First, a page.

18. monachus, the monk. [No. 5.]

19. mythographus. [No. 16.]

20. Of neapolis (or of hagiopolis, according to his own authority, cited by Cave) in Cyprus. He was bishop of that city, which Le Quien (Oriens Christianus, vol. ii. col. 1061) identifies with the Nova Lemissus, or Nemissus, or Nemosia, which rose out of the ruins of Amathus. Baronius, Pos-sevino, and others, call Leontius bishop of Salamis or Constantia: but in the records of the Second Nicene, or Seventh General Council, held a. d. 787, Actio iv. (Concilia, vol. vii. col. 236, ed. Labbe; vol. iv. col. 193, ed. Hardouin, vol. viii. col. 884, ed. Coleti, and vol. xiii. col. 44, ed. Mansi), he is expressly described as bishop of Neapolis in Cyprus. His death is said to have occurred in a. d. 620-or 630. His principal works are as follows: .1. A<>7<H virep T-fjs Xpio~Tiav£if d,Tro\oyia,s ko.tcl 'lou-8auoz/ Kal irepl siKtivtov t&v dyiwv, Sermones pro Defensione Christianorum contra Judaeos ac de Imaginibus Sanctis. A long extract from the fifth of these Sermones was read at the second Nicene Council (Concilia, I. c.), among the testimonies of the fathers in support of the use of images in wor-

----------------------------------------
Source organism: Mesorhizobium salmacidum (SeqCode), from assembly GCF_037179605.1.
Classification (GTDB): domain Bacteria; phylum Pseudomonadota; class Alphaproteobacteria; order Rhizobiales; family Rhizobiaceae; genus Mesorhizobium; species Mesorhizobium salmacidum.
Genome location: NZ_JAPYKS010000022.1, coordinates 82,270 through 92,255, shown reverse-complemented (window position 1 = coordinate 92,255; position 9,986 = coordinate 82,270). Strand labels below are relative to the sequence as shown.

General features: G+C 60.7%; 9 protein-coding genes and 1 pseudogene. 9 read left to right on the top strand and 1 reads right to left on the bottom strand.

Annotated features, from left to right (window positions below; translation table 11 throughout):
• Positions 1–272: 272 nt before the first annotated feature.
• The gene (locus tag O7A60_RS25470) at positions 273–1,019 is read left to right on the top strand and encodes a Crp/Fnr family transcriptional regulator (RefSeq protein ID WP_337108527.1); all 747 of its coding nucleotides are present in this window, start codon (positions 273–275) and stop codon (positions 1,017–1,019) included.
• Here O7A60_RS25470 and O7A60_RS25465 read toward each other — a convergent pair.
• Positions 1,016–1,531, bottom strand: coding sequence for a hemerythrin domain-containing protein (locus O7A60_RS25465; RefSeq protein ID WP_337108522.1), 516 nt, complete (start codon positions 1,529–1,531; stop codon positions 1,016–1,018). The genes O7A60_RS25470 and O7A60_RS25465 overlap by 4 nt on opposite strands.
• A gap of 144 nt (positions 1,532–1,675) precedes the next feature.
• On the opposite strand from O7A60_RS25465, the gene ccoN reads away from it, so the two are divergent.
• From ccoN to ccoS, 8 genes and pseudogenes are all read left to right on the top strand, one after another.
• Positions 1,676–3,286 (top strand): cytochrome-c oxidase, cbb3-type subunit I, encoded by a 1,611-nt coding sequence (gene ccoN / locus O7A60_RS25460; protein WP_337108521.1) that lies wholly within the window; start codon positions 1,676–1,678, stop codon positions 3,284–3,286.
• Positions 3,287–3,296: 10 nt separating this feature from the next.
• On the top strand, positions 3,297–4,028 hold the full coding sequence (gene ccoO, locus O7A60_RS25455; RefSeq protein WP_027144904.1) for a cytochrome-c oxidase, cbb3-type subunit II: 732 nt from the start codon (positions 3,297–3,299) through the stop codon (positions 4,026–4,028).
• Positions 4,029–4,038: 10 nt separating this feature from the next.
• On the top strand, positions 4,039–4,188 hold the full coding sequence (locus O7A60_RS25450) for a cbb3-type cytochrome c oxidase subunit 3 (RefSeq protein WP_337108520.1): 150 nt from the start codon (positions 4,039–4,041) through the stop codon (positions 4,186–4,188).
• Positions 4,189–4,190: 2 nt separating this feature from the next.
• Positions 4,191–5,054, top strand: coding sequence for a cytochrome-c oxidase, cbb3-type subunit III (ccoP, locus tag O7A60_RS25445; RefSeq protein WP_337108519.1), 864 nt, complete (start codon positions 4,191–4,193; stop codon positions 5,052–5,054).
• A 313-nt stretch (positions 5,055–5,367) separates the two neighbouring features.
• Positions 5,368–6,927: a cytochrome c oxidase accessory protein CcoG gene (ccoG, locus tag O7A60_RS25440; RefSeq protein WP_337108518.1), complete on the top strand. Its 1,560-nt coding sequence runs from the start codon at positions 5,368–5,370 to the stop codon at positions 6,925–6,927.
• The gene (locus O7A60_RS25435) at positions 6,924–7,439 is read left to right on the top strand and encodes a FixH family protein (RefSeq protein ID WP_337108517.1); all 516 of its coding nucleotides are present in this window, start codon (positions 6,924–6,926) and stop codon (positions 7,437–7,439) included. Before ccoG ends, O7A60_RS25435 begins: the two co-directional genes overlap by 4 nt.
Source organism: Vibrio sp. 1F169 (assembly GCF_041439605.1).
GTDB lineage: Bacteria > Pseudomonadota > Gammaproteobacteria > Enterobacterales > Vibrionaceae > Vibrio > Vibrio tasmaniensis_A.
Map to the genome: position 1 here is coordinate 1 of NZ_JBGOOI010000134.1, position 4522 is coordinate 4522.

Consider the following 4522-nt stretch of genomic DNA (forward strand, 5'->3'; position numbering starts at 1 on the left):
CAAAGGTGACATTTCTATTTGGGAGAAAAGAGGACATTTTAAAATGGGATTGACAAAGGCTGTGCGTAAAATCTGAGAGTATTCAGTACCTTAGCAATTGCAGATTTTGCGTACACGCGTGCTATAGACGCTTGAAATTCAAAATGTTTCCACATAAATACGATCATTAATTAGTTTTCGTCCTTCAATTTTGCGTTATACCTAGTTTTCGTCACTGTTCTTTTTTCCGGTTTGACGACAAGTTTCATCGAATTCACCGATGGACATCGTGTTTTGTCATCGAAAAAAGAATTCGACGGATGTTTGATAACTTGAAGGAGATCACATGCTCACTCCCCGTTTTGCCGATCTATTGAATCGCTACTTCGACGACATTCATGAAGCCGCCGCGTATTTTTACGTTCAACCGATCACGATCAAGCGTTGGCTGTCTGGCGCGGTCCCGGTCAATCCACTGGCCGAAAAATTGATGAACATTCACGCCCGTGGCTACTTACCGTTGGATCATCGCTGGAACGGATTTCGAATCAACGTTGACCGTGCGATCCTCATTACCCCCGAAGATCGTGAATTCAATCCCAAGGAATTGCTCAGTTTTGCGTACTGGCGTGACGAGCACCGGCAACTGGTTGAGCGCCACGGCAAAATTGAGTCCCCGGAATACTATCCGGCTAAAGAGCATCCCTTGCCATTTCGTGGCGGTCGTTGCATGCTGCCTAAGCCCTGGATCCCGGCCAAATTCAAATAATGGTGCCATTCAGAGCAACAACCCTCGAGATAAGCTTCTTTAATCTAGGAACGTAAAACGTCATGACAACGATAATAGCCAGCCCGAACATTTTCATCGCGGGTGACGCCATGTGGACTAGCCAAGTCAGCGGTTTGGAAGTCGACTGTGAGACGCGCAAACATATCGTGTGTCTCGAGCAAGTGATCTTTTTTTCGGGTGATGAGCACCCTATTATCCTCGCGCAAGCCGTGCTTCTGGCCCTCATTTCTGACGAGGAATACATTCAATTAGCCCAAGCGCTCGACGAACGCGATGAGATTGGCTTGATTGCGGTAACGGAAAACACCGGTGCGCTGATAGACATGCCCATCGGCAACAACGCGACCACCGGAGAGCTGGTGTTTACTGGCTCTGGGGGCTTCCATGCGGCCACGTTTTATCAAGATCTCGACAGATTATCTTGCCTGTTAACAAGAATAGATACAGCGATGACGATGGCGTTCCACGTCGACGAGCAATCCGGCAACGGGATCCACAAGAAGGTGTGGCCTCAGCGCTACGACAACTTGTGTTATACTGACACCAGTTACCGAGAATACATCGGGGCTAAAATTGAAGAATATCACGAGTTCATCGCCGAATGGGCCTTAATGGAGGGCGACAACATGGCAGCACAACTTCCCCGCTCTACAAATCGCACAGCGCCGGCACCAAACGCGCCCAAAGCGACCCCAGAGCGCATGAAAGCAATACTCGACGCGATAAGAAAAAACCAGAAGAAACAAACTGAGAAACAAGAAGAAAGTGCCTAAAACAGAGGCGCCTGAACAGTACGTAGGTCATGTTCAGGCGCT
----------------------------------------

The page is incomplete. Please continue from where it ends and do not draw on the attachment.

ship ; and several passages, most of them identical with those cited in the council, are given by Joannes Damascenus in his Oratio III. de Imagi-nibus {Opera, vol. i. p. 373, &c. ed. Le Quien). A Latin version of another portion of one of these discourses of Leontius is given in the Lectiones Antiquae of Canisiu.3. (Vol. i. p. 793, ed Basnage.) 2. Bios tov dyiov *I<ad,vvov apxicirto-KOTrov 'AAe|-avdpeias tov 'EAe-jj/xoi/os, Vita Sancti Joannis Arcfiiepiscopi Alexandria^ Cognomento Eleemonis s. Eleemosynarii. This John of Alexandria died a. d. 616 [joannes, No. 55]; and his life by Leontius, which was mentioned in the second Nicene council (Concilia, vol. cit. col. 246, Labbe, 202, Hardouin, 896, Coleti, 53, Mansi), is extant in MS. in the Imperial Library at Vienna. An ancient Latin version by Anastasius Bibliothecarius" is given by Rosweid (De Vitis Patrum, pars i.), Surius {De Probatis Sanctorum Vitis), and Bol-landus (A eta Sanctor. Januar. vol. ii. p. 498, &c.). The account of St. Vitalis or Vitalius given in the Acta Sanctorum of Bollandus (Januar. vol. i. p. 702) is a Latin version of a part of this Life of Joannes Eleemosynarius. 3. Bios tov 6o~iov 3v[JL€<x>v tov o~a\ov, Vita Sancti Symeonis Simplicis, or Bios Kal TroAtreia tov d€£a 'Sv/j.edbv tov diet Xpio~Tov eTTovo/'O&vTos 2aA.ow, Vita et Conversatio Abbatis Symeonis qui cognominatus est Stultus propter Christum, also mentioned in the Nicene council (1. c.), and published in the Acta Sanctorum of the Bollandists (Julii, vol. i. p. 136, &c.), with a Latin version different from that which had been previously published by Surius (De Probatis Sanctor. Vitis, a. d. 1. Julii], and by Lipomannus. The other published works of Leontius are homi­lies. 4. Sermo in Simeonem quando Dominum in Ulnas suscepit. 5. In Diem festum mediae Pente-costes; both given, with a Latin version, in the Nbvum Auctarium of Comb£fis, vol. i. fol. Paris, 1648. Fabricius adds to these, as given by Com-befis, another homily, In Diem festum mediae Pentecostes et in Caecum a Nativitate ; . necnon in illud: Nolite judicare secundum faciem: but this homily is said in the title to be by "Leontius presbyter CPolitanus," and has been already noticed. [No. 5.] Compare, however, Fabric. BibL Graec. vol. x. p. 309. As Leontius of Nea polis is recorded to have written many homilies in honour of saints (ey/cwjuia), and for the festivals of the church (TravriyvpiKol \6yoi), .especially one on the Transfiguration of our Saviour, it is not unlikely that some of those extant under the name of Leon­tius of Constantinople may be by him. He wrote also Ha,pa\\ifiX<ay \6yoi p, Parallelorum, s. Loco-rum communium Theologicorum Libri II.; the first book consisted twv fre'taw, the other Ttuv dvQpwri-v<av. Turrianus possessed the second book ; but whether that or the first is extant we know not: neither has been published. It has been thought that Joannes Damascenus, in his Parallela, made use of those of Leontius. Fabricius, on the authority of some MSS., inserts among the works of Leontius of Neapolis the homily Els to, fidta, In Festum (s. Ramos) Palmarum, ascribed to Chrysostom, and printed among the doubtful or spurious works in the editions of that father. (Vol. vii. p. 334, ed. Savill, vol. x. p. 767, ed. Montfaucon, or vol. x. p. 915, and vol. xiii. p. 354, in the recent Parisian reprint of Montfaucon's edition.) Maldonatus (ad Joan, vii.) mentions some MS. Commentarii m Joannem by Leontius ; and an Oratio in laudem